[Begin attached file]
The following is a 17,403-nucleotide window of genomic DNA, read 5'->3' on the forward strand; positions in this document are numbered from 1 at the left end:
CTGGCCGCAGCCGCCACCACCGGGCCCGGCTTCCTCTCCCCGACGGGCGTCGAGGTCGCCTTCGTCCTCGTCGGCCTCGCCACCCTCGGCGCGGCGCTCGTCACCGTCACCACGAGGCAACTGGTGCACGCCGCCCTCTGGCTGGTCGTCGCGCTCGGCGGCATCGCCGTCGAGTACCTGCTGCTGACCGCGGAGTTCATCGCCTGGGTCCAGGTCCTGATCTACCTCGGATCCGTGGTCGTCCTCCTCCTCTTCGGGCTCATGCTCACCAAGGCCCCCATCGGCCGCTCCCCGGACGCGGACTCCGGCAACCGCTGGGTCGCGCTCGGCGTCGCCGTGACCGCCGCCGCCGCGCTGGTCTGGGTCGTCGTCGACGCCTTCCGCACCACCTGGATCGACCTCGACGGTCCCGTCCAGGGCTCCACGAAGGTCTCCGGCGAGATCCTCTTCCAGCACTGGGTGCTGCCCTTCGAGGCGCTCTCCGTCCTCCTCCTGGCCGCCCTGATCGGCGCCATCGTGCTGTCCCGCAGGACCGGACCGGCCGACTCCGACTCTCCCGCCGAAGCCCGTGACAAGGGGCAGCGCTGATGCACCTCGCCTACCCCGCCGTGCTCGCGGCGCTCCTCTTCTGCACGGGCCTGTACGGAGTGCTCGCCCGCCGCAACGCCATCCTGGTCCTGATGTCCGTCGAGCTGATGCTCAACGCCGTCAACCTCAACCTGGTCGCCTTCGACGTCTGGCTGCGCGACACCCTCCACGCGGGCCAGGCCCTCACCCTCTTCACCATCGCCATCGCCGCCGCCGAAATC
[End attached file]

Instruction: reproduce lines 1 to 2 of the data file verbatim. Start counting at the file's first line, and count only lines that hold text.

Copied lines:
The following is a 17,403-nucleotide window of genomic DNA, read 5'->3' on the forward strand; positions in this document are numbered from 1 at the left end:
CTGGCCGCAGCCGCCACCACCGGGCCCGGCTTCCTCTCCCCGACGGGCGTCGAGGTCGCCTTCGTCCTCGTCGGCCTCGCCACCCTCGGCGCGGCGCTCGTCACCGTCACCACGAGGCAACTGGTGCACGCCGCCCTCTGGCTGGTCGTCGCGCTCGGCGGCATCGCCGTCGAGTACCTGCTGCTGACCGCGGAGTTCATCGCCTGGGTCCAGGTCCTGATCTACCTCGGATCCGTGGTCGTCCTCCTCCTCTTCGGGCTCATGCTCACCAAGGCCCCCATCGGCCGCTCCCCGGACGCGGACTCCGGCAACCGCTGGGTCGCGCTCGGCGTCGCCGTGACCGCCGCCGCCGCGCTGGTCTGGGTCGTCGTCGACGCCTTCCGCACCACCTGGATCGACCTCGACGGTCCCGTCCAGGGCTCCACGAAGGTCTCCGGCGAGATCCTCTTCCAGCACTGGGTGCTGCCCTTCGAGGCGCTCTCCGTCCTCCTCCTGGCCGCCCTGATCGGCGCCATCGTGCTGTCCCGCAGGACCGGACCGGCCGACTCCGACTCTCCCGCCGAAGCCCGTGACAAGGGGCAGCGCTGATGCACCTCGCCTACCCCGCCGTGCTCGCGGCGCTCCTCTTCTGCACGGGCCTGTACGGAGTGCTCGCCCGCCGCAACGCCATCCTGGTCCTGATGTCCGTCGAGCTGATGCTCAACGCCGTCAACCTCAACCTGGTCGCCTTCGACGTCTGGCTGCGCGACACCCTCCACGCGGGCCAGGCCCTCACCCTCTTCACCATCGCCATCGCCGCCGCCGAAATC